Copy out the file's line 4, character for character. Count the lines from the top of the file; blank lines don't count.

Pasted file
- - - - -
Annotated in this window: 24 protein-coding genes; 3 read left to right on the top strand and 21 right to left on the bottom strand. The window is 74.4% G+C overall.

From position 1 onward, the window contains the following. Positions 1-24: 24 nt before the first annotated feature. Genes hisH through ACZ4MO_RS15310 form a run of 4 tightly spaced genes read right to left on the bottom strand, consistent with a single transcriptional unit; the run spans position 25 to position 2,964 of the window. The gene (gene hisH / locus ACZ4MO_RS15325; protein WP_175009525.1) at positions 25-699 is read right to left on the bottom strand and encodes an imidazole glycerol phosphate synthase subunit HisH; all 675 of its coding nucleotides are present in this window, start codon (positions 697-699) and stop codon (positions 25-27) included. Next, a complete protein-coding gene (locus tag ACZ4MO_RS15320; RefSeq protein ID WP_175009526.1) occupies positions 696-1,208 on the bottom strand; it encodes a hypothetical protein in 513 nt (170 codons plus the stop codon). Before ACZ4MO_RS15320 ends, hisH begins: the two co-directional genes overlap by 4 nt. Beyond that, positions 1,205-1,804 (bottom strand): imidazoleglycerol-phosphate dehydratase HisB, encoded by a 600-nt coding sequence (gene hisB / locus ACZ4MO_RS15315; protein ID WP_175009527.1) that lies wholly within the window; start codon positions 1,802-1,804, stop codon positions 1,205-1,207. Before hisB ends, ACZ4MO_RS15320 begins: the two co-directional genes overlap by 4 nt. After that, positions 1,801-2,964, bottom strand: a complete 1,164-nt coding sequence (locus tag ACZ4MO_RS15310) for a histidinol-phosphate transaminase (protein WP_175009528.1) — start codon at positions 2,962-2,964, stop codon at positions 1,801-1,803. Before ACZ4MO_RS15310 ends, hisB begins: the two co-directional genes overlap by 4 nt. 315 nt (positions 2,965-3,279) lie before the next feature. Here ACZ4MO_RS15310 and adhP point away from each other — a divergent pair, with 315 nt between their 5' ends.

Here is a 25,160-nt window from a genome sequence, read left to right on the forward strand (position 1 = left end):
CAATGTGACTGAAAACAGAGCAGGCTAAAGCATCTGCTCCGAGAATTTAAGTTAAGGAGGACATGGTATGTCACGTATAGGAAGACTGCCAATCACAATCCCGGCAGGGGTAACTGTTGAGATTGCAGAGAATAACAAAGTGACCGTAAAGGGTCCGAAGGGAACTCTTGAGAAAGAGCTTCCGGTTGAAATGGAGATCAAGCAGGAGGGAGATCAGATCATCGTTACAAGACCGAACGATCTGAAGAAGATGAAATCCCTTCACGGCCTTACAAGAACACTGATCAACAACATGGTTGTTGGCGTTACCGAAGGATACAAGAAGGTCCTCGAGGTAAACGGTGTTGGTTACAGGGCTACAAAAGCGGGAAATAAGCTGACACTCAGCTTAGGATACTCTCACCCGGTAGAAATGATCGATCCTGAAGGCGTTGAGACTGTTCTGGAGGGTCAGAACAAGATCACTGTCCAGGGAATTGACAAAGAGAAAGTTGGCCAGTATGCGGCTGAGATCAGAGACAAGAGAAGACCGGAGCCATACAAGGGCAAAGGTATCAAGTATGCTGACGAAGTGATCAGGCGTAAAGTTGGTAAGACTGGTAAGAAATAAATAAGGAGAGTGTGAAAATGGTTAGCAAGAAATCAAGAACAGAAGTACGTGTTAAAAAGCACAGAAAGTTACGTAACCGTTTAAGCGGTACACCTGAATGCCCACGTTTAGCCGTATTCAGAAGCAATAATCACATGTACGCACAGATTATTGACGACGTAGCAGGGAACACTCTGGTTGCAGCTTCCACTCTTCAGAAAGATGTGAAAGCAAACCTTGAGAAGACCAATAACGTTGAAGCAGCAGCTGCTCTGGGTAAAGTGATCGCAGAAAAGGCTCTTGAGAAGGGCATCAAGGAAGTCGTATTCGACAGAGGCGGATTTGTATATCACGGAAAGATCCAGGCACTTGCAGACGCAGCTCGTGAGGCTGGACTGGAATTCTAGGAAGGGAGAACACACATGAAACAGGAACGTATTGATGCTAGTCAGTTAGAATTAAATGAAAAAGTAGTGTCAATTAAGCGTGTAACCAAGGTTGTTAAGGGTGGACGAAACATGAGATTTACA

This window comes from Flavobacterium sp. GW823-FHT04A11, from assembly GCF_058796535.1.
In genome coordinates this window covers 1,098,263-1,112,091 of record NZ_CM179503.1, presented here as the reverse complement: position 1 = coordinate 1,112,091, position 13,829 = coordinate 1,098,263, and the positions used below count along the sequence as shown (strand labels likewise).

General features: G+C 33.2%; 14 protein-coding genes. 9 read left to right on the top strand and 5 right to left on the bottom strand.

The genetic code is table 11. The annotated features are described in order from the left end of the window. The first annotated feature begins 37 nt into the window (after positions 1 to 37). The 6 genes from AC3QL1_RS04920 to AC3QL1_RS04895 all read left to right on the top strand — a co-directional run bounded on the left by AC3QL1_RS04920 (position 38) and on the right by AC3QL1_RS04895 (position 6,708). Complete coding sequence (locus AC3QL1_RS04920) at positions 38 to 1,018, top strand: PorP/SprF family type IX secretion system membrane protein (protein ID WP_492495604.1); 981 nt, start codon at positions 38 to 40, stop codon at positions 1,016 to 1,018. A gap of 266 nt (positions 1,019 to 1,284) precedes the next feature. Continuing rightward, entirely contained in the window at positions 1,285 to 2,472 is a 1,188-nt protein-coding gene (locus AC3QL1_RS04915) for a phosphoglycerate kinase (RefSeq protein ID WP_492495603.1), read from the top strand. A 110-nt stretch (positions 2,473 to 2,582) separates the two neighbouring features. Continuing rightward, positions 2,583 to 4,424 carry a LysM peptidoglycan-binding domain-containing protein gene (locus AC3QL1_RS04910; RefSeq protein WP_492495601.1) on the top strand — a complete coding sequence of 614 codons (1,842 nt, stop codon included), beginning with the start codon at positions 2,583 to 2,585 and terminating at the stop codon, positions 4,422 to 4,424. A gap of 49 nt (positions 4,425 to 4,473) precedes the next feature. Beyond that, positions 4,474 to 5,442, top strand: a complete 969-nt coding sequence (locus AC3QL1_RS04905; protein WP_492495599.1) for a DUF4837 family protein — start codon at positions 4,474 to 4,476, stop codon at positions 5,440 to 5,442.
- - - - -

CAATGTGACTGAAAACAGAGCAGGCTAAAGCATCTGCTCCGAGAATTTAAGTTAAGGAGGACATGGTATGTCACGTATAGGAAGACTGCCAATCACAATCCCGGCAGGGGTAACTGTTGAGATTGCAGAGAATAACAAAGTGACCGTAAAGGGTCCGAAGGGAACTCTTGAGAAAGAGCTTCCGGTTGAAATGGAGATCAAGCAGGAGGGAGATCAGATCATCGTTACAAGACCGAACGATCTGAAGAAGATGAAATCCCTTCACGGCCTTACAAGAACACTGATCAACAACATGGTTGTTGGCGTTACCGAAGGATACAAGAAGGTCCTCGAGGTAAACGGTGTTGGTTACAGGGCTACAAAAGCGGGAAATAAGCTGACACTCAGCTTAGGATACTCTCACCCGGTAGAAATGATCGATCCTGAAGGCGTTGAGACTGTTCTGGAGGGTCAGAACAAGATCACTGTCCAGGGAATTGACAAAGAGAAAGTTGGCCAGTATGCGGCTGAGATCAGAGACAAGAGAAGACCGGAGCCATACAAGGGCAAAGGTATCAAGTATGCTGACGAAGTGATCAGGCGTAAAGTTGGTAAGACTGGTAAGAAATAAATAAGGAGAGTGTGAAAATGGTTAGCAAGAAATCAAGAACAGAAGTACGTGTTAAAAAGCACAGAAAGTTACGTAACCGTTTAAGCGGTACACCTGAATGCCCACGTTTAGCCGTATTCAGAAGCAATAATCACATGTACGCACAGATTATTGACGACGTAGCAGGGAACACTCTGGTTGCAGCTTCCACTCTTCAGAAAGATGTGAAAGCAAACCTTGAGAAGACCAATAACGTTGAAGCAGCAGCTGCTCTGGGTAAAGTGATCGCAGAAAAGGCTCTTGAGAAGGGCATCAAGGAAGTCGTATTCGACAGAGGCGGATTTGTATATCACGGAAAGATCCAGGCACTTGCAGACGCAGCTCGTGAGGCTGGACTGGAATTCTAGGAAGGGAGAACACACATGAAACAGGAACGTATTGATGCTAGTCAGTTAGAATTAAATGAAAAAGTAGTGTCAATTAAGCGTGTAACCAAGGTTGTTAAGGGTGGACGAAACATGAGATTTACA